Perhaps the most interesting aspect, for me, of the chapters that we read from Berlant was her discussion of mobile precarity and the creation of a new ‘precariat’ class based on the economics of neoliberalism. If neoliberalism requires one to ‘take care of yourself,’ then the tendency towards grey economies, unstable affective relations, and discourses of political and social (dis)location seem to stem from the distance such a requirement places between the individual and the collective.
The precarity described by Berlant is not merely one of static existentialism, but instead one of constant movement and flux. The character Vincent from Time Out moves between his home with his family and his false apartment in Geneva, while Franck travels from Paris to Normandy (and eventually back) in Human Resources. If a situation is a moment in the present that grows, gestures, and threatens suspension (199), then precarity becomes the necessary theoretical concept of the present. Although Berlant does not wish to discuss only the spatial aspects of precarity (and indeed, she is perhaps most interested in affective precarity), I’m drawn to thinking through the geographies of precarity as a way to revisit some of the questions of Network Culture that we discussed last week.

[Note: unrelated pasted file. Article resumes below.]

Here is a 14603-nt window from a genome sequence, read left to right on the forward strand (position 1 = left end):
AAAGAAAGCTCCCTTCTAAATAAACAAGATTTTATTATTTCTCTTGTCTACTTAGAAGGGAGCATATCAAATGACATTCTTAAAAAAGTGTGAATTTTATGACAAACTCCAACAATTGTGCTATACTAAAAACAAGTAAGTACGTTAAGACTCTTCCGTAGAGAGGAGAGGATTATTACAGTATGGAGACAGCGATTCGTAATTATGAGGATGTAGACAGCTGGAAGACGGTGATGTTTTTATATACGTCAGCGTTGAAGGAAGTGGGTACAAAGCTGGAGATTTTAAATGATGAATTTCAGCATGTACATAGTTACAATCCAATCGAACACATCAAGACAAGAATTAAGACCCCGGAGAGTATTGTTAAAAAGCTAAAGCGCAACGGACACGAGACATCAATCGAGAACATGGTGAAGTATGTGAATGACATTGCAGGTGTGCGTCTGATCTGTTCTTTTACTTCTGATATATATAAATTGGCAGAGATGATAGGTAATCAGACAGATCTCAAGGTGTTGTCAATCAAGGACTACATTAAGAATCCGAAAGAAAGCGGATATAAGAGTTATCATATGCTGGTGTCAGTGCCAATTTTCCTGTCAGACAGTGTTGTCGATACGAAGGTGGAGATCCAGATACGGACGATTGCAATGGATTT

I’m specifically interested in the idea of packet switching, the always undetermined routes through which information travels in the network as it makes its way between nodes. Rather than a simple movement from point A to point B, information takes up new routes and changes these routes as it travels. The state of the network itself thus becomes precarious, as it is characterized by a stable instability; the packets may switch, but they will (hopefully) eventually get to their destination.
My biggest question/takeaway from this reading is thus to wonder what work affective precarity may do in the network, if any. That is, how can we take up Berlant’s notion of cruel optimism, and the affective precarity that it implies, in relation to networks?